“Sensitive” gloves shine when they detect toxic
Gloves that shine when they come in contact with toxic substances have been produced by researchers at the US MIT University. Innovative gloves contain biological sensors, which consist of cells of microorganisms living and fed into a hydrogel film.
The living material of the gloves, ie their bacteria, can be changed at will so that the gloves are sensitive to various chemicals of the environment.
Engineers and biologists, headed by associate professor of biological engineering, Timothy Lou, who published in the journal of the National Academy of Sciences of the United States (PNAS), said that apart from gloves, the same material could be used for “live” bandages.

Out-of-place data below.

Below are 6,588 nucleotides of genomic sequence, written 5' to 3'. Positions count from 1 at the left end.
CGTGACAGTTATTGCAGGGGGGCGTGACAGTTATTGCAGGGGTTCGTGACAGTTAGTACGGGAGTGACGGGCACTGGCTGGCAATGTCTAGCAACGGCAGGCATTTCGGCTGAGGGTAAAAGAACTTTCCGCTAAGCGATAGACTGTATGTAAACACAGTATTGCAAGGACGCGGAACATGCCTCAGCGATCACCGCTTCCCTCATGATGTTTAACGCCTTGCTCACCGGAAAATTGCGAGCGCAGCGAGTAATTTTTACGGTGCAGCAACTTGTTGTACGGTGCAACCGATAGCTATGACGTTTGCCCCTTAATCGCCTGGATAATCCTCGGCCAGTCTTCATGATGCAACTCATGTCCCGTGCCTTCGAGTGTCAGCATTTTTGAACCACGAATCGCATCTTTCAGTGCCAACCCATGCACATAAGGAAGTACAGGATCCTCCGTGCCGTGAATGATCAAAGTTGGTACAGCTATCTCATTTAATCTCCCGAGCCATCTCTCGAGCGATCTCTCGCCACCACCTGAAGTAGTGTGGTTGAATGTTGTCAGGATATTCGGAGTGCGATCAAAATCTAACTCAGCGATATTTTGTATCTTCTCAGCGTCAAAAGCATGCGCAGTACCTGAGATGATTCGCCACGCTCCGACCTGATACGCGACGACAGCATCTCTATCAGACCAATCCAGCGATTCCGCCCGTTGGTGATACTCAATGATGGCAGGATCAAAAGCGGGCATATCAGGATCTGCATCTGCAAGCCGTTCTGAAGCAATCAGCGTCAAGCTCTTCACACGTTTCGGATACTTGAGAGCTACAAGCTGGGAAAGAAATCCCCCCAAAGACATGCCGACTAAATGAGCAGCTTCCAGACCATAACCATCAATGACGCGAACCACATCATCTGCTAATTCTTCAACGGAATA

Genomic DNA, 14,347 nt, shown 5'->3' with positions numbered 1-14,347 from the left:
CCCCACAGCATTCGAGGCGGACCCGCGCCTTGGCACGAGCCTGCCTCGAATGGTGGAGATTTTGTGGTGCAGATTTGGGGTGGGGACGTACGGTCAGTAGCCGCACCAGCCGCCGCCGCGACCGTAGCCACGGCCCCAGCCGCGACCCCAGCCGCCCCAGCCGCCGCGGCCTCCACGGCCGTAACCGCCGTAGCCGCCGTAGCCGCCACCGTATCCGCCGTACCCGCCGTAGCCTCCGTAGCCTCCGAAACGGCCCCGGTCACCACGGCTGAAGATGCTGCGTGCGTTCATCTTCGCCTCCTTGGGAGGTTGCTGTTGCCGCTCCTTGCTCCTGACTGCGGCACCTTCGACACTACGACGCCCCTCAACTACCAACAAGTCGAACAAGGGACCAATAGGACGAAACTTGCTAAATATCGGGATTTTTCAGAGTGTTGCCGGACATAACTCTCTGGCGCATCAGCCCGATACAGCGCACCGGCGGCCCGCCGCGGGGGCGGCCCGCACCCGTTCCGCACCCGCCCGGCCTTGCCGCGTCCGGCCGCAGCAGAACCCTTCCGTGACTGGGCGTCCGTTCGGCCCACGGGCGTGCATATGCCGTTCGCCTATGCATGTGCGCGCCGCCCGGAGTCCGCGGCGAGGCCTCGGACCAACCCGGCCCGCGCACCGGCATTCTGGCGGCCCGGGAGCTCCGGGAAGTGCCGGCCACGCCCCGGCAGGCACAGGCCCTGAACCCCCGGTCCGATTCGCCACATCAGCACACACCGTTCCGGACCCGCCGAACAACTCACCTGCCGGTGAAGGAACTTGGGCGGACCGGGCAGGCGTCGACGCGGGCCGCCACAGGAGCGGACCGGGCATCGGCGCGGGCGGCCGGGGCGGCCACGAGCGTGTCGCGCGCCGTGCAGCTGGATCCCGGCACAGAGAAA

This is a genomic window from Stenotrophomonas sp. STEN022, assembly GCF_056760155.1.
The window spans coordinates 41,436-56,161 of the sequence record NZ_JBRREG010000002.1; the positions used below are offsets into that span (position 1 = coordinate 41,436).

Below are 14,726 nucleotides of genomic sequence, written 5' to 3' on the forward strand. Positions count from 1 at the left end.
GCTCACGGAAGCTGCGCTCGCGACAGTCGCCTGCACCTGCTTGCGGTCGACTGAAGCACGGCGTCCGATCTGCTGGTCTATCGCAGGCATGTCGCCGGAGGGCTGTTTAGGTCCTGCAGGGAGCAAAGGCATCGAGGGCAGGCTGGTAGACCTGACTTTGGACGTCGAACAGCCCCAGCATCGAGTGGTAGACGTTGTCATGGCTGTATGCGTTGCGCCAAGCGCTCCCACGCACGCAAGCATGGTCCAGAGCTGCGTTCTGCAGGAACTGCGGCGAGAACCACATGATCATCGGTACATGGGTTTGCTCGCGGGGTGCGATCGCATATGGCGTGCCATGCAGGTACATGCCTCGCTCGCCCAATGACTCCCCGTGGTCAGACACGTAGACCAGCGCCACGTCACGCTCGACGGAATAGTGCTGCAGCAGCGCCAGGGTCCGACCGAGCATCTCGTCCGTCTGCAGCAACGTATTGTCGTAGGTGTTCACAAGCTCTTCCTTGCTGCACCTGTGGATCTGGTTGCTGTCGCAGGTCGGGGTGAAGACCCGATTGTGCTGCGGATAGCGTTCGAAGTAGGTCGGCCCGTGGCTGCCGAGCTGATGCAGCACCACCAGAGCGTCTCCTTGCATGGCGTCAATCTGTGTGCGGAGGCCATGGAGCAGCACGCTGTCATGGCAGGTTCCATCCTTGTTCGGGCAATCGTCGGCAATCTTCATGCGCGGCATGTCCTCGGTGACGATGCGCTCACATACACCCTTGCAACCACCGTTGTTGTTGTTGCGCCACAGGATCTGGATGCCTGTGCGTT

“One can put different kinds of bacteria on these devices to detect toxins in the environment or diseases on the skin,” said Lou.
The same research team has, in the past, managed – by appropriate genetic modification – to make micro-organisms shine when they come into contact with specific chemicals. Now, they went one step further and succeeded in keeping these living materials in their gloves or bandages for a while.
The “key” is a new biocompatible hydrogel – a combination of water and an elastomeric material – which, thanks to its nutrients, allows microorganisms to survive for many days outside the lab.
The new material can be used in the future in environmental monitoring, medical diagnostics, forensics, etc. In addition to gloves and bandages, the same material could be used to create shoe soles, even clothes, which will shine depending on the chemist they come into contact with.